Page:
Illustration: Dustin Tong/Jing Daily.

For Spring 2020, Tod’s live-streamed its runway show through both Weibo and Tmall, which linked directly to the Tmall shop, creating a one-stop experience for the audience. The Tmall shop did not feature the Spring 2020 collection and the brand could have further capitalized on its live streams with a limited edition, “see now, buy now” drop. Tod’s official Weibo account performance was also successful, especially when it came to posts featuring runway looks and detail shots. In addition, Tod’s leveraged brand ambassador Shuying Jiang’s star power, gaining over 8k engagements from Shuying Jiang’s post featuring Tod’s. The brand also invited influencers like Mr. Bags, Jing Li, and Xinxin Zhang, whose posts all generated great exposure for the brand. Tod’s show also featured high representation, with close to 20% of models on the runway being Chinese.


Illustration: Dustin Tong/Jing Daily.

Fendi‘s investment in extremely high profile Chinese celebrity partnerships translated into strong return at this season’s Spring 2020 show. One single post from the brand’s ambassador singer Meiqi received over 1 million engagements on Weibo. Fendi also took on a very active social media strategy on Weibo, sharing over 20 posts on the brand’s Spring 2020 runway show. The posts include everything from runway recaps to photos of celebrities and KOLs, providing Chinese audiences a clear window to the show. However, Fendi lacked behind other brands in terms of an interactive experience with its audiences and can benefit from innovating with its digital strategy. Chinese model representation from Fendi’s runway was likewise lacking, featuring only 1 Chinese model in the entire runway show. While the brand is apparently willing to make monetary investments to speak to the market, proper representation must also be kept front of mind to connect with the Chinese community.


Angel Chen is a hot name right now in China, but the runway show did not necessarily result in high engagement. The brand took on a fairly active social media strategy to try to promote the show through its official channel, posting starting three days ahead of the show, but netizen reaction was low, totaling to less than 100 engagements on Weibo. Angel Chen also did not livestream the show, unlike the debuting collection with H&M which was live-streamed through Taobao. The Chinese model representation was also average. Instead, Angel Chen’s hot discussion point this week was more on her debut collection with H&M on Tmall’s super brand event, which received a lot of media coverage. Chinese celebrity Yixing Zhang’s presence at the event received massive Chinese netizen’s engagement, which totals more than 43k engagements on Weibo with one single post.


Illustration: Dustin Tong/Jing Daily.

Salvatore Ferragamo made clear efforts to leverage the impact of Chinese social media to promote its Spring 2020 show on Weibo. However, the efforts did not translate into a high return. With a total of 16 posts on Weibo speaking to its 356k followers, the posts received less than 200 engagements total. Neither of the two celebrities invited by Ferragamo to the show really generated any heat for the brand. The brand did also not utilize WeChat at all in promoting its latest runway show. In addition, Ferragamo shared a few videos featuring interviews with other foreign celebrities at the show, which did not speak to the Chinese audience. Even Mr. Bag’s post at Ferragamo’s show turned out to be flat in terms of netizen reaction compared with his posts for other brands this season in Milan. Ferragamo’s Chinese model representation was also lacking, featuring only three Chinese models for the entire show with over 60 looks. While Ferragamo currently has an established brand presence in China, the label is in need of re-invigoration to compete with other players.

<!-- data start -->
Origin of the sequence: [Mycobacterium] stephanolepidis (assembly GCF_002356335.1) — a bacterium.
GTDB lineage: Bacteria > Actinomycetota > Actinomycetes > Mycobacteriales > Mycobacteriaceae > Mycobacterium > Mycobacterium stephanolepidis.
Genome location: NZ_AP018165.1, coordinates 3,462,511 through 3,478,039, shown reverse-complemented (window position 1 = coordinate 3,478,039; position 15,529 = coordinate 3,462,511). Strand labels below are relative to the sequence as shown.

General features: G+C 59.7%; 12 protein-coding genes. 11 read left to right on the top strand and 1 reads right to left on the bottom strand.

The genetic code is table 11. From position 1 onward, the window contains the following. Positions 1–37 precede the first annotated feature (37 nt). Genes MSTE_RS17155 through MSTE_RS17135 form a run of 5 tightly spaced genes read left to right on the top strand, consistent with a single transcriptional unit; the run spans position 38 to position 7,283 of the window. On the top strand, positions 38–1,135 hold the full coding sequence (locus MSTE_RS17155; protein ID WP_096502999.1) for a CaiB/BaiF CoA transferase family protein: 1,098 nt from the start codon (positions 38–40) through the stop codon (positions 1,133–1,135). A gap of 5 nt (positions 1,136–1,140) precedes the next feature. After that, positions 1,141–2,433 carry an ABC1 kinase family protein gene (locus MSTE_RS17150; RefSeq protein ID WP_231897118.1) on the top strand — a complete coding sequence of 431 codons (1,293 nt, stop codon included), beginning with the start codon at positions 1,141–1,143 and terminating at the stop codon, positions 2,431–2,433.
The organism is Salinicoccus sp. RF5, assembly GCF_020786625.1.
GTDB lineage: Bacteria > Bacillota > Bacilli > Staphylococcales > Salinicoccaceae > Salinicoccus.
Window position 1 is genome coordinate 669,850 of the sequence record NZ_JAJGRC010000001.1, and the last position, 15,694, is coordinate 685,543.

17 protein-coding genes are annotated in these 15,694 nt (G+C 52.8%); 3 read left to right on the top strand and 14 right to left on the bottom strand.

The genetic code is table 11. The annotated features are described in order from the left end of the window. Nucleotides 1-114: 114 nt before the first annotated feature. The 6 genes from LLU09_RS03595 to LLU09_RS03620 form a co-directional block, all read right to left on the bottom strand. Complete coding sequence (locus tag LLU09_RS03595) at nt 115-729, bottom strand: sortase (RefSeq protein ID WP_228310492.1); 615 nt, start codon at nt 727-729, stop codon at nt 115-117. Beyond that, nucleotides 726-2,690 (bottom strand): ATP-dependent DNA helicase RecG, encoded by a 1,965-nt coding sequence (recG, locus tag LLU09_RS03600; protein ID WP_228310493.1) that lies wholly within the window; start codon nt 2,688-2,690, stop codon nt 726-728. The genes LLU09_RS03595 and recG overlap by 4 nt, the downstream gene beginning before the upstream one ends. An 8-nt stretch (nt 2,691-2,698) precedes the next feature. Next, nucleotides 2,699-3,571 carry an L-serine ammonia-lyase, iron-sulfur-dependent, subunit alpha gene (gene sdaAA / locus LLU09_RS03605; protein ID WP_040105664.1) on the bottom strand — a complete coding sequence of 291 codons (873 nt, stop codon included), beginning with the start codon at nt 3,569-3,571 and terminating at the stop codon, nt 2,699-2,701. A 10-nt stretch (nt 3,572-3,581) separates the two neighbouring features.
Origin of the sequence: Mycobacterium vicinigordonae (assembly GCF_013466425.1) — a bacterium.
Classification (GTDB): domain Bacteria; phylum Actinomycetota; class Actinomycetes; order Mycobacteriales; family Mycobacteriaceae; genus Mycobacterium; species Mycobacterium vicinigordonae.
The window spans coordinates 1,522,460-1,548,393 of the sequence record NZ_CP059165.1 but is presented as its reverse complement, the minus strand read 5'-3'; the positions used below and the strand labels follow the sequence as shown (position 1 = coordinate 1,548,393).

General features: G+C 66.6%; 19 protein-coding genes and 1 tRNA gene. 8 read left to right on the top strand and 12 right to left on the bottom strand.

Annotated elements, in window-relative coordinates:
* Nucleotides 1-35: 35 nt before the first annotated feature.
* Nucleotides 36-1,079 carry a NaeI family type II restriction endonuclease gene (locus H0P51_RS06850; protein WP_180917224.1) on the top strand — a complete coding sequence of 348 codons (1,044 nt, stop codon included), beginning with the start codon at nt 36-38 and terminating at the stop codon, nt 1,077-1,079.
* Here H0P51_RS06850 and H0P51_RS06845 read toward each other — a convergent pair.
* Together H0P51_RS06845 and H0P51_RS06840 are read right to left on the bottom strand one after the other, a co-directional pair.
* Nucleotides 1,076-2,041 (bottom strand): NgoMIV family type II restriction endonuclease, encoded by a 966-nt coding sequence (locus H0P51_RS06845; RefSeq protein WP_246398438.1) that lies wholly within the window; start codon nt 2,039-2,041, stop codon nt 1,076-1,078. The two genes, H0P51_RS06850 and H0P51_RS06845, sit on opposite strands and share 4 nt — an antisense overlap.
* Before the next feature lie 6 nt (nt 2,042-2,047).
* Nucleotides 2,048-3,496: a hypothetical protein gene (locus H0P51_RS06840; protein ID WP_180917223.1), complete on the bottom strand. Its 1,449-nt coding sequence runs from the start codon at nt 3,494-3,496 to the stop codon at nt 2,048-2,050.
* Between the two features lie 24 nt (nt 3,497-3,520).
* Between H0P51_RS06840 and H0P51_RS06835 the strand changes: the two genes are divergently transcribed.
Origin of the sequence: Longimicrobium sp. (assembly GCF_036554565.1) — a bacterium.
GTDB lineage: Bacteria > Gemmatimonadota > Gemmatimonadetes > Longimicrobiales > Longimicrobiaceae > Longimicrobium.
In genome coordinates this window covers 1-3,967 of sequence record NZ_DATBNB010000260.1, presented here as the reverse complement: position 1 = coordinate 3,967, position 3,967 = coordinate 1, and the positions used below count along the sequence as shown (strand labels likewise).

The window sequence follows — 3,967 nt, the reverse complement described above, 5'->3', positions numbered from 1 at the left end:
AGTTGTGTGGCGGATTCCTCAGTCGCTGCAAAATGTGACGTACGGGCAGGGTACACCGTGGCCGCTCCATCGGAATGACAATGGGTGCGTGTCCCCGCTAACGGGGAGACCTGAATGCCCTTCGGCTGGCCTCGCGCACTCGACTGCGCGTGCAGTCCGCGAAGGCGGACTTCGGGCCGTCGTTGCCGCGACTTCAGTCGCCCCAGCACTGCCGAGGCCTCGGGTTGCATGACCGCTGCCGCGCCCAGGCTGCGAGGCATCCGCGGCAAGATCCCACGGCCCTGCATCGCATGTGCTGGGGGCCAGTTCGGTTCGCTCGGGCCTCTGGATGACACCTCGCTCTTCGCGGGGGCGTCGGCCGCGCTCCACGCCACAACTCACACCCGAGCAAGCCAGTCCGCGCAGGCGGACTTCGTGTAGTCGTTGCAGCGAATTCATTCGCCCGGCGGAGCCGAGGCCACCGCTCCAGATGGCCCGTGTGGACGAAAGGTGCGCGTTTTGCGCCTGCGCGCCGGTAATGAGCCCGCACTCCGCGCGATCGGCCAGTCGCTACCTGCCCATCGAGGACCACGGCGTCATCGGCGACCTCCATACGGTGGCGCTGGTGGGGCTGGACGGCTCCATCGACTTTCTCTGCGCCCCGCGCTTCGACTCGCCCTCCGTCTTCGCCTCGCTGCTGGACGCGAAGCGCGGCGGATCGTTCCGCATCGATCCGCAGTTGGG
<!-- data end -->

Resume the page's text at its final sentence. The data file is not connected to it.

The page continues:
Illustration: Dustin Tong/Jing Daily.

Versace’s T-Shirt scandal back in August this year had a major impact on reception for the brand’s Spring 2020 runway show. At this season’s show, no major Chinese celebrities or KOLs made appearances and the absence of the brand’s past ambassador, Yang Mi, was certainly felt. The one event that did break through to Chinese audiences was the iconic resurgence of Jennifer Lopez on the runway, which sparked conversation. Like Coach earlier this season, the brand is in a difficult situation when it comes to social media strategy. Brands who have made missteps in China have to weigh re-building their brand presence with respecting the market. Since the brand’s T-Shirt scandal, Versace had only posted twice to its Weibo account, but has now posted 7 times following the show. However, the netizen reaction was low, considering the lingering impact of the recent scandal.


Illustration: Dustin Tong/Jing Daily.

While Dolce & Gabbana still has a following of 902k on Weibo, the brand’s posts about the Spring 2020 show gained less than 200 engagements. With no clear presence of Chinese celebrities or KOLs in attendance at the show, the brand continues to hurt from its major cultural misstep in the market last year. The brand’s official WeChat account has been abandoned for the past 9 months with no posts at all since the scandal last November. The brand also did not promote the runway show on WeChat. The show did gain some organic exposure from netizens who shared runway looks, but the engagement with these posts was generally low. Now almost a full year away from the incident, the future of the brand in China seems limited.